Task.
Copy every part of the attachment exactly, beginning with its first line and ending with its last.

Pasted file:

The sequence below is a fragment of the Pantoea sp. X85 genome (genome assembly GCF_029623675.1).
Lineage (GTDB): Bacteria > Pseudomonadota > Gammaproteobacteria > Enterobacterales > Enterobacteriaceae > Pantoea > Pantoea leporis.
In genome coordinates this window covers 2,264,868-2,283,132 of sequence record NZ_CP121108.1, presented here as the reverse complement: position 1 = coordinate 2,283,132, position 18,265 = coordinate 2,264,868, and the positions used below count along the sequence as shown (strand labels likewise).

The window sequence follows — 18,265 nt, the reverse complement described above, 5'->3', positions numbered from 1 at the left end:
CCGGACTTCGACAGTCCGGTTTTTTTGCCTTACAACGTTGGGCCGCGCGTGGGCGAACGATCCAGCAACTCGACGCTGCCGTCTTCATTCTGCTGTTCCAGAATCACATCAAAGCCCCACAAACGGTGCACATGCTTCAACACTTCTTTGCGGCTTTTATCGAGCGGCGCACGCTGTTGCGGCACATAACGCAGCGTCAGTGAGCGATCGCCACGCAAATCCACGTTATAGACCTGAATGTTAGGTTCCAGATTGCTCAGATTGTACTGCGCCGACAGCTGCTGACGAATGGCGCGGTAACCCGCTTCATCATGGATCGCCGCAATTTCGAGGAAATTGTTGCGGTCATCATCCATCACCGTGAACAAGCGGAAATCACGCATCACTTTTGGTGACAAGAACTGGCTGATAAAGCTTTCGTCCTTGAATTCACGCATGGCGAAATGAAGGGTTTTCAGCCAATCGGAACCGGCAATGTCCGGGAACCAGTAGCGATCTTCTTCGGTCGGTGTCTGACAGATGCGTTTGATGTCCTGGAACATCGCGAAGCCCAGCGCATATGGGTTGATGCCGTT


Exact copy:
The sequence below is a fragment of the Pantoea sp. X85 genome (genome assembly GCF_029623675.1).
Lineage (GTDB): Bacteria > Pseudomonadota > Gammaproteobacteria > Enterobacterales > Enterobacteriaceae > Pantoea > Pantoea leporis.
In genome coordinates this window covers 2,264,868-2,283,132 of sequence record NZ_CP121108.1, presented here as the reverse complement: position 1 = coordinate 2,283,132, position 18,265 = coordinate 2,264,868, and the positions used below count along the sequence as shown (strand labels likewise).

The window sequence follows — 18,265 nt, the reverse complement described above, 5'->3', positions numbered from 1 at the left end:
CCGGACTTCGACAGTCCGGTTTTTTTGCCTTACAACGTTGGGCCGCGCGTGGGCGAACGATCCAGCAACTCGACGCTGCCGTCTTCATTCTGCTGTTCCAGAATCACATCAAAGCCCCACAAACGGTGCACATGCTTCAACACTTCTTTGCGGCTTTTATCGAGCGGCGCACGCTGTTGCGGCACATAACGCAGCGTCAGTGAGCGATCGCCACGCAAATCCACGTTATAGACCTGAATGTTAGGTTCCAGATTGCTCAGATTGTACTGCGCCGACAGCTGCTGACGAATGGCGCGGTAACCCGCTTCATCATGGATCGCCGCAATTTCGAGGAAATTGTTGCGGTCATCATCCATCACCGTGAACAAGCGGAAATCACGCATCACTTTTGGTGACAAGAACTGGCTGATAAAGCTTTCGTCCTTGAATTCACGCATGGCGAAATGAAGGGTTTTCAGCCAATCGGAACCGGCAATGTCCGGGAACCAGTAGCGATCTTCTTCGGTCGGTGTCTGACAGATGCGTTTGATGTCCTGGAACATCGCGAAGCCCAGCGCATATGGGTTGATGCCGTT